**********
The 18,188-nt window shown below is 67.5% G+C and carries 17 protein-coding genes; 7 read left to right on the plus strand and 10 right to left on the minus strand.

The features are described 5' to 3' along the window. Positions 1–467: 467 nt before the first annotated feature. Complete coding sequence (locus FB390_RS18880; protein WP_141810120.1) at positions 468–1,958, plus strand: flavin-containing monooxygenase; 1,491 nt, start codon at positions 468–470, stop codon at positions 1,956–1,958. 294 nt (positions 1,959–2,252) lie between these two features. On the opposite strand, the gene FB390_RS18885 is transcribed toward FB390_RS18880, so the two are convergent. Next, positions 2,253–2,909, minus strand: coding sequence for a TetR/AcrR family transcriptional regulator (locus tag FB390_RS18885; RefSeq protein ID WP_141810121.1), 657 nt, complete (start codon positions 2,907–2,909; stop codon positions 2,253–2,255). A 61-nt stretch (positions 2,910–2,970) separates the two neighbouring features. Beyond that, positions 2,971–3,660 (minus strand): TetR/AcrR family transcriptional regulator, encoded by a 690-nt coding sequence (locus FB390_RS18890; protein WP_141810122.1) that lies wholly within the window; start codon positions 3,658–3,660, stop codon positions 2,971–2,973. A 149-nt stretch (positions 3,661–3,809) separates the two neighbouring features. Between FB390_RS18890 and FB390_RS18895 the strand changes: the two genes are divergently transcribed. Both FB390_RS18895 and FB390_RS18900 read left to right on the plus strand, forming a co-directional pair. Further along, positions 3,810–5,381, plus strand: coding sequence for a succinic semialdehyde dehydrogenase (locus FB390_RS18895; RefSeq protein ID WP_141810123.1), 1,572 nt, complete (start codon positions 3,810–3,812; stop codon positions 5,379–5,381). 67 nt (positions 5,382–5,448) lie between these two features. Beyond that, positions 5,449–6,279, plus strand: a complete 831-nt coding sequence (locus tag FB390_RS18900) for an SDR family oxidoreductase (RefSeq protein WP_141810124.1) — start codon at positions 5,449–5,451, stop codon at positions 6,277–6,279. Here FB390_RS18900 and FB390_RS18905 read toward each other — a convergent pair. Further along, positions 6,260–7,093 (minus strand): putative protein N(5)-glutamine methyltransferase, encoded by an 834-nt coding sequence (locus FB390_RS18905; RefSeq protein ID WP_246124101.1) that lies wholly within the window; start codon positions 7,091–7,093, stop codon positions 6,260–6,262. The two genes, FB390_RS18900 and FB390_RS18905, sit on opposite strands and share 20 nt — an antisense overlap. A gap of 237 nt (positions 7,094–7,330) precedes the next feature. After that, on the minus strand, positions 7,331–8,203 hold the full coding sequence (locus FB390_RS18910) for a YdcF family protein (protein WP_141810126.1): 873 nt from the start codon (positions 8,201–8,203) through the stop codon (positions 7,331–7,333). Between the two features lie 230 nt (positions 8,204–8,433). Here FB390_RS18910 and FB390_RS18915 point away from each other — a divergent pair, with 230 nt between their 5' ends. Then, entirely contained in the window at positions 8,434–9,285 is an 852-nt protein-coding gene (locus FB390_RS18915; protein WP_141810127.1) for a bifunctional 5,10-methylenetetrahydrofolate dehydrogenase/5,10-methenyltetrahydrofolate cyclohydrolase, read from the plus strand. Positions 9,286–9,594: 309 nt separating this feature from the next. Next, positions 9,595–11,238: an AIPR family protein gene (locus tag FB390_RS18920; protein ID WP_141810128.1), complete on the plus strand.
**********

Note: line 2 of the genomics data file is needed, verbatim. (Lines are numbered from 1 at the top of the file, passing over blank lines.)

The features are described 5' to 3' along the window. Positions 1–467: 467 nt before the first annotated feature. Complete coding sequence (locus FB390_RS18880; protein WP_141810120.1) at positions 468–1,958, plus strand: flavin-containing monooxygenase; 1,491 nt, start codon at positions 468–470, stop codon at positions 1,956–1,958. 294 nt (positions 1,959–2,252) lie between these two features. On the opposite strand, the gene FB390_RS18885 is transcribed toward FB390_RS18880, so the two are convergent. Next, positions 2,253–2,909, minus strand: coding sequence for a TetR/AcrR family transcriptional regulator (locus tag FB390_RS18885; RefSeq protein ID WP_141810121.1), 657 nt, complete (start codon positions 2,907–2,909; stop codon positions 2,253–2,255). A 61-nt stretch (positions 2,910–2,970) separates the two neighbouring features. Beyond that, positions 2,971–3,660 (minus strand): TetR/AcrR family transcriptional regulator, encoded by a 690-nt coding sequence (locus FB390_RS18890; protein WP_141810122.1) that lies wholly within the window; start codon positions 3,658–3,660, stop codon positions 2,971–2,973. A 149-nt stretch (positions 3,661–3,809) separates the two neighbouring features. Between FB390_RS18890 and FB390_RS18895 the strand changes: the two genes are divergently transcribed. Both FB390_RS18895 and FB390_RS18900 read left to right on the plus strand, forming a co-directional pair. Further along, positions 3,810–5,381, plus strand: coding sequence for a succinic semialdehyde dehydrogenase (locus FB390_RS18895; RefSeq protein ID WP_141810123.1), 1,572 nt, complete (start codon positions 3,810–3,812; stop codon positions 5,379–5,381). 67 nt (positions 5,382–5,448) lie between these two features. Beyond that, positions 5,449–6,279, plus strand: a complete 831-nt coding sequence (locus tag FB390_RS18900) for an SDR family oxidoreductase (RefSeq protein WP_141810124.1) — start codon at positions 5,449–5,451, stop codon at positions 6,277–6,279. Here FB390_RS18900 and FB390_RS18905 read toward each other — a convergent pair. Further along, positions 6,260–7,093 (minus strand): putative protein N(5)-glutamine methyltransferase, encoded by an 834-nt coding sequence (locus FB390_RS18905; RefSeq protein ID WP_246124101.1) that lies wholly within the window; start codon positions 7,091–7,093, stop codon positions 6,260–6,262. The two genes, FB390_RS18900 and FB390_RS18905, sit on opposite strands and share 20 nt — an antisense overlap. A gap of 237 nt (positions 7,094–7,330) precedes the next feature. After that, on the minus strand, positions 7,331–8,203 hold the full coding sequence (locus FB390_RS18910) for a YdcF family protein (protein WP_141810126.1): 873 nt from the start codon (positions 8,201–8,203) through the stop codon (positions 7,331–7,333). Between the two features lie 230 nt (positions 8,204–8,433). Here FB390_RS18910 and FB390_RS18915 point away from each other — a divergent pair, with 230 nt between their 5' ends. Then, entirely contained in the window at positions 8,434–9,285 is an 852-nt protein-coding gene (locus FB390_RS18915; protein WP_141810127.1) for a bifunctional 5,10-methylenetetrahydrofolate dehydrogenase/5,10-methenyltetrahydrofolate cyclohydrolase, read from the plus strand. Positions 9,286–9,594: 309 nt separating this feature from the next. Next, positions 9,595–11,238: an AIPR family protein gene (locus tag FB390_RS18920; protein ID WP_141810128.1), complete on the plus strand.